Residents encouraged to attend court session at WVU School of Law

MORGANTOWN — WVU’s College of Law dean encourages area residents to sit in as a panel of judges from the U.S. Court of Appeals for the Fourth Circuit   convenes at the WVU College of Law on Tuesday.

“This is an extraordinary opportunity for anyone interested in the law to see a federal appellate court in action,”  Gregory W. Bowman, dean of the College of Law, said in a press release from WVU Today. “We are extremely grateful for the court’s willingness to con-duct its business at West Virginia University and provide our students with this wonderful learning experience.”

The judges will hear arguments in three cases beginning at 9 a.m.

Security screening and seat-ing will begin at 8 a.m., and photo ID is required. Bags, backpacks, cell phones and other electronic devices are not allowed in the courtroom.

The court will hear one civil case and two civil rights cases, according to the release.

In Bianca Johnson v. Andrew Holmes, Johnson and other African-American plaintiffs allege Holmes made a police stop and search based on race. Holmes is a police officer in Albemarle County (Va.). The judge in the federal district court in Virginia ruled in Holmes’ favor, citing insufficient evidence of racial profiling.

In John Doe v. Wallace Loh, Doe is challenging his expulsion from the University of Maryland for sexual misconduct, alleging Title IX gender discrimination and lack of due process. Loh is president of the University of Maryland, College Park. The federal district court judge in Maryland found Doe’s expulsion was in accordance with the university’s policies and procedures.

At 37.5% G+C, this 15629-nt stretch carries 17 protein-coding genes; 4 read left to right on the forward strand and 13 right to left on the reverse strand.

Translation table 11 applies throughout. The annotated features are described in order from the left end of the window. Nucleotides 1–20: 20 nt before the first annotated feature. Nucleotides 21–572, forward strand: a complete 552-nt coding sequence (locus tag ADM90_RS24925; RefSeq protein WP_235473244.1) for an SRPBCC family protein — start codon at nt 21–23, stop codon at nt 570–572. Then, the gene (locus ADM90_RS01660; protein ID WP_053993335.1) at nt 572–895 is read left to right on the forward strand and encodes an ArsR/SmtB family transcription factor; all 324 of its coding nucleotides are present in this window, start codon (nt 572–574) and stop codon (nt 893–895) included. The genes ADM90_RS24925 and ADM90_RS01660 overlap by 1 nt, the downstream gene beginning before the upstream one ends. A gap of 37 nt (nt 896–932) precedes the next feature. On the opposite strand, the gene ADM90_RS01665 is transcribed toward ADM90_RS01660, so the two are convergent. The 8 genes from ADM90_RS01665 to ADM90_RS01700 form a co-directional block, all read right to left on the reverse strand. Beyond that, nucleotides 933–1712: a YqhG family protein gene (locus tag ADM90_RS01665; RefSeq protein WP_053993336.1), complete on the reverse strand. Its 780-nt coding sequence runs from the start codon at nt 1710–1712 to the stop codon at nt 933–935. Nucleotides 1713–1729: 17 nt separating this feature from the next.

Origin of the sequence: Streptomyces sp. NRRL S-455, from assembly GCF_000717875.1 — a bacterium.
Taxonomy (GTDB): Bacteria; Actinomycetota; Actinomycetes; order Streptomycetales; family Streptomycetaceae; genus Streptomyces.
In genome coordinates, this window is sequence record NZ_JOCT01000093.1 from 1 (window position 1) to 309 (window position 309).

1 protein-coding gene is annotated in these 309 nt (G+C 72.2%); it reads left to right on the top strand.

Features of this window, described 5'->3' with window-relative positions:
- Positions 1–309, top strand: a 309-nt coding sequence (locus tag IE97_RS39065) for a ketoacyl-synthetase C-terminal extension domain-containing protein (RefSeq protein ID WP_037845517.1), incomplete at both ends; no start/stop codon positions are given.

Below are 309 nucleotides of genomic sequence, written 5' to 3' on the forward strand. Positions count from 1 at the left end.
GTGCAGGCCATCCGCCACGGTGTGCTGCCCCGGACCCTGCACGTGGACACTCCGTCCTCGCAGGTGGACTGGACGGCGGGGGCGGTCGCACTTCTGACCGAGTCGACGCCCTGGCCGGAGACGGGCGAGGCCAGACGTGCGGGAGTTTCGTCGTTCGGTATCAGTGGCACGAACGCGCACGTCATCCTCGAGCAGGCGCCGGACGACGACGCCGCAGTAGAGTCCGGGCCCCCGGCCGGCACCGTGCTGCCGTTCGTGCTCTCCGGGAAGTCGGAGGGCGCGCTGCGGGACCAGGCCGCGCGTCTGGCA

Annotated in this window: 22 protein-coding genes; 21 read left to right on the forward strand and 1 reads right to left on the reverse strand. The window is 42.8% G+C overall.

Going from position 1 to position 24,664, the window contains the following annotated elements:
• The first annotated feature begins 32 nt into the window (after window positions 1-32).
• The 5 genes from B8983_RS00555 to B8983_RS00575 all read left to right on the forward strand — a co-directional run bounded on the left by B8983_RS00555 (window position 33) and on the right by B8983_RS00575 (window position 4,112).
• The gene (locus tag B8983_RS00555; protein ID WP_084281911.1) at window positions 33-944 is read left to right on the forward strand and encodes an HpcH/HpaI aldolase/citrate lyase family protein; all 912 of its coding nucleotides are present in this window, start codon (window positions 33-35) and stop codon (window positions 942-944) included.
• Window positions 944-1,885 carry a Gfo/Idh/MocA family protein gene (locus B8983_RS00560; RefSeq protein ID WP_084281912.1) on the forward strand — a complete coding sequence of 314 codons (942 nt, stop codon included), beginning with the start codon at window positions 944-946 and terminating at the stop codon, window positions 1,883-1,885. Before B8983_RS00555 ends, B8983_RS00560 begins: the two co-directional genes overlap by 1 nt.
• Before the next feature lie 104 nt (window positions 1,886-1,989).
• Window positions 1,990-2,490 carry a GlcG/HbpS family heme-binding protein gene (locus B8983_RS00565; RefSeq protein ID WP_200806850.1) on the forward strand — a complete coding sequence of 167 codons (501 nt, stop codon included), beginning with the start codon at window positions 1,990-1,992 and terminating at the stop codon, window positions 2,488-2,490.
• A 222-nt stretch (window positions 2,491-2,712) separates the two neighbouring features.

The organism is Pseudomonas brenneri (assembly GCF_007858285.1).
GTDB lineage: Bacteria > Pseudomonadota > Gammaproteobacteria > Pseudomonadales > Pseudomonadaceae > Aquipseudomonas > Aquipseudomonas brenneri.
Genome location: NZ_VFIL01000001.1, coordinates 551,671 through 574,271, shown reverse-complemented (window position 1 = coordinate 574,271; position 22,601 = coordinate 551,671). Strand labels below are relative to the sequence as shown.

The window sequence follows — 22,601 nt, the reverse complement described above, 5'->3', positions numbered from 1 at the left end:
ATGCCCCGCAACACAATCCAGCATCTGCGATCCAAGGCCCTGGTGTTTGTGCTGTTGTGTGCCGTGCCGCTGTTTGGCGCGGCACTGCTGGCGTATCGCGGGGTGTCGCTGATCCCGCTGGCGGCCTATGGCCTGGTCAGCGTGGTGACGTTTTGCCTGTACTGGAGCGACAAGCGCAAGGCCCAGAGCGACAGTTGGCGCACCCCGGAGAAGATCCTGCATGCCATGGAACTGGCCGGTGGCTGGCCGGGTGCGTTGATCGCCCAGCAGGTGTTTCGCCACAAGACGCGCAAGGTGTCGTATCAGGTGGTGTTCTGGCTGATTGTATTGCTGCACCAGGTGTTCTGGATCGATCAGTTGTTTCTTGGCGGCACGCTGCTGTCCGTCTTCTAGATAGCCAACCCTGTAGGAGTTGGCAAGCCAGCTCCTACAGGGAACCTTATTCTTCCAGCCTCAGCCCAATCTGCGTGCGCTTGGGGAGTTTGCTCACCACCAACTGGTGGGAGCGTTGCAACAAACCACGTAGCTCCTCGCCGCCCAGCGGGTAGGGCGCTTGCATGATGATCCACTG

The case of Elton Cansler v. Alan A. Hanks deals with what jury instructions are proper when the case involves an allegation of excessive force by police. Hanks, a police officer in Fairfax, Va., used a taser to subdue Cansler, who has cerebral palsy. The jury returned a verdict in favor of Hanks, and Cansler is challenging that verdict and the instructions the district court judge gave the jury.

The U.S. Court of Appeals for the Fourth Circuit hears appeals from the nine federal district courts in Maryland, Virginia, West Virginia, North Carolina and South Carolina and from federal administrative agencies. Based in Richmond, Va., it is one of 12 regional appellate courts in the federal judicial system.

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